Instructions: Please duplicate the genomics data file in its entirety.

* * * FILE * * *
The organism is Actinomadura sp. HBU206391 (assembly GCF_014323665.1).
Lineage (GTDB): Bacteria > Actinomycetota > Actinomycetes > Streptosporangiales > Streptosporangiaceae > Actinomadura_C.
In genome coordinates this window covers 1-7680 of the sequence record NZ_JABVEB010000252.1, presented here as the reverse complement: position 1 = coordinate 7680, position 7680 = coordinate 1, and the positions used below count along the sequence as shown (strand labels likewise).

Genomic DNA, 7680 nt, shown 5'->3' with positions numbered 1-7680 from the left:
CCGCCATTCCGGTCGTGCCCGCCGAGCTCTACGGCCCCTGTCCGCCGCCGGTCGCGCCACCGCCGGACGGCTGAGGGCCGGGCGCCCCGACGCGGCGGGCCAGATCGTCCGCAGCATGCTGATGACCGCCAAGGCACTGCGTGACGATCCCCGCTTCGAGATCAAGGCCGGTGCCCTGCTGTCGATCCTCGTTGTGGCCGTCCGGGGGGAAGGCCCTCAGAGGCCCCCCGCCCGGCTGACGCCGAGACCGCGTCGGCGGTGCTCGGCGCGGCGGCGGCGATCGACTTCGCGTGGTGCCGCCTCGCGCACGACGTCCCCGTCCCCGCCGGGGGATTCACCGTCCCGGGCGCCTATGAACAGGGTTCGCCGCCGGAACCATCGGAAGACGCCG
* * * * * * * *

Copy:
The organism is Actinomadura sp. HBU206391 (assembly GCF_014323665.1).
Lineage (GTDB): Bacteria > Actinomycetota > Actinomycetes > Streptosporangiales > Streptosporangiaceae > Actinomadura_C.
In genome coordinates this window covers 1-7680 of the sequence record NZ_JABVEB010000252.1, presented here as the reverse complement: position 1 = coordinate 7680, position 7680 = coordinate 1, and the positions used below count along the sequence as shown (strand labels likewise).

Genomic DNA, 7680 nt, shown 5'->3' with positions numbered 1-7680 from the left:
CCGCCATTCCGGTCGTGCCCGCCGAGCTCTACGGCCCCTGTCCGCCGCCGGTCGCGCCACCGCCGGACGGCTGAGGGCCGGGCGCCCCGACGCGGCGGGCCAGATCGTCCGCAGCATGCTGATGACCGCCAAGGCACTGCGTGACGATCCCCGCTTCGAGATCAAGGCCGGTGCCCTGCTGTCGATCCTCGTTGTGGCCGTCCGGGGGGAAGGCCCTCAGAGGCCCCCCGCCCGGCTGACGCCGAGACCGCGTCGGCGGTGCTCGGCGCGGCGGCGGCGATCGACTTCGCGTGGTGCCGCCTCGCGCACGACGTCCCCGTCCCCGCCGGGGGATTCACCGTCCCGGGCGCCTATGAACAGGGTTCGCCGCCGGAACCATCGGAAGACGCCG